As Prime Minister David Cameron hunts for a deal on restricting benefits for EU migrants, eastern Europeans in Britain say they are weary of stereotypes casting them as workshy.
With net migration to Britain at record levels, Cameron wants to limit in-work benefits for new arrivals for four years as part of negotiations before a referendum on leaving the bloc due before the end of 2017.
Other EU leaders have voiced concern over his proposal, seeing it as discriminatory, but at a Brussels summit Thursday, all sides agreed to work for a compromise before the next talks in February.
Cameron’s plan is seen as particularly targeted at migrants from eastern European countries like Poland, Romania and Bulgaria, thousands of whose citizens have moved to Britain in recent years.
But many of them doubt Cameron’s proposal would have much effect on migration levels, while others voice frustration at being scapegoated as “benefit tourists”.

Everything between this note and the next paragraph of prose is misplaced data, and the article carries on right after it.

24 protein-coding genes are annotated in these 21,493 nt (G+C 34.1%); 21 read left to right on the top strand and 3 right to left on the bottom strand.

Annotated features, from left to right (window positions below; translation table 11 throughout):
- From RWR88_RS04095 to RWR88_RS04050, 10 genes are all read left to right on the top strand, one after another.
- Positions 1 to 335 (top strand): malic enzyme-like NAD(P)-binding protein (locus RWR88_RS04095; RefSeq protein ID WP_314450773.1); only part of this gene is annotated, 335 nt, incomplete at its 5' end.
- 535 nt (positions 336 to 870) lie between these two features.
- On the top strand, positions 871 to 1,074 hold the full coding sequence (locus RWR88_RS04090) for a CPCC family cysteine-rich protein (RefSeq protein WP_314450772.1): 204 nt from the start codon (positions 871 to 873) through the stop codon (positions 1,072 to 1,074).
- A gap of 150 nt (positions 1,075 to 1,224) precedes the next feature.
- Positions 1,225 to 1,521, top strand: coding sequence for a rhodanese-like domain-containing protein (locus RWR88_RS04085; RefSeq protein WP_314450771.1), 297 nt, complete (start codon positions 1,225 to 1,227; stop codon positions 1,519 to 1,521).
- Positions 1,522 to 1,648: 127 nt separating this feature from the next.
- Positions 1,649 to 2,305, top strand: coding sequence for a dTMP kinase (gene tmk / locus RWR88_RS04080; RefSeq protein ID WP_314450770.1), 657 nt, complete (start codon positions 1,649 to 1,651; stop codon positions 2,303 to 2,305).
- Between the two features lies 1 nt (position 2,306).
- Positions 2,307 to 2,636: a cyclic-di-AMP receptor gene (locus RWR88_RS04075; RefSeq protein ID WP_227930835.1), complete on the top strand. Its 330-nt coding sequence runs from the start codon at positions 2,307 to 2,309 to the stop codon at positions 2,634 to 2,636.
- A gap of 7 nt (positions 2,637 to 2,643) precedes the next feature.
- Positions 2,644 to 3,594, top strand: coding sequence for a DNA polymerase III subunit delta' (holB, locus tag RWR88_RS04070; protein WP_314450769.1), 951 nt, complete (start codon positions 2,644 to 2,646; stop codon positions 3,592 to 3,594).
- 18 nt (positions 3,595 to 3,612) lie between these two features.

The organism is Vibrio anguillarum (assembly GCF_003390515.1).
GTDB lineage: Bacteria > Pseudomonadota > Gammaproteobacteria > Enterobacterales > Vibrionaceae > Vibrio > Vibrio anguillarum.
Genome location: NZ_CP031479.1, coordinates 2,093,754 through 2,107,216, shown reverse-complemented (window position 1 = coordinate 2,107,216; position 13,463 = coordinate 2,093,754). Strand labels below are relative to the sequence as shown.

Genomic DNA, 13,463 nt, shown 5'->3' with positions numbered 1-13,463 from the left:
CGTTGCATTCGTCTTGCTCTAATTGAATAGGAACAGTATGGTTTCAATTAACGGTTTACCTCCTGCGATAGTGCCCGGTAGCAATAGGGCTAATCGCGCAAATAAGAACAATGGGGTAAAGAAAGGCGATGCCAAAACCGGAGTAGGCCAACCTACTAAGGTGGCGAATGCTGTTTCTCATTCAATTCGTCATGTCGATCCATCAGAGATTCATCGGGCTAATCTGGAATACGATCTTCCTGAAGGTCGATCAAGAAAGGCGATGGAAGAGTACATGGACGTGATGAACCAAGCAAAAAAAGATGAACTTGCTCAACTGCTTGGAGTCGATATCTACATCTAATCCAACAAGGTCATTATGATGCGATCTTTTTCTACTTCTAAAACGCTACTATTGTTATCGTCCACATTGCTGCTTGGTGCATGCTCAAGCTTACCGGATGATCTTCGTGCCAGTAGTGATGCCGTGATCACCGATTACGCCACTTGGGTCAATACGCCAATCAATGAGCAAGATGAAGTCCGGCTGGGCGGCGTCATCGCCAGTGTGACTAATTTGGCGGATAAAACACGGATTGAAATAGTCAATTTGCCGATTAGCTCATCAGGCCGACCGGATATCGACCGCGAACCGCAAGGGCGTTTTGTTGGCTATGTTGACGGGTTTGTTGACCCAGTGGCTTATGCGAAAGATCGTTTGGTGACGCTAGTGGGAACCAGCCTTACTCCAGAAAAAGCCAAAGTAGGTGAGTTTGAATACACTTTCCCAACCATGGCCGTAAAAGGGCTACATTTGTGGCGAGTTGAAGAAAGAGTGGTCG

“Most people are here to work and to contribute,” Romanian technology entrepreneur Horia Cernusca told AFP from his London office, lamenting that they were all assumed to be “moochers”.
He blamed Britain’s newspapers and politicians for perpetuating the stereotype, but said he had experienced “no blowback” from the general public.
“It’s a very helpful, convenient topic to bring up to win elections, just like the refugees,” said Cernusca, who is also the co-founder of a website showcasing succesful eastern Europeans.
Cameron’s plan “would not intimidate anybody from coming,” he predicted, a view echoed by MigrationWatch UK, a pressure group concerned by mass immigration.
“Even if you stop access to in-work benefits, people are coming here to work and there’s still that economic incentive,” said Matt Pollard, the group’s executive director.
“The government hasn’t offered any quantifiable impacts and we are very sceptical it will have a big impact on numbers.”
Although Britain is largely tolerant of individual migrants, the scale of net immigration — a record high of over 300,000 last year — means it will be a key issue in the referendum campaign, Pollard added.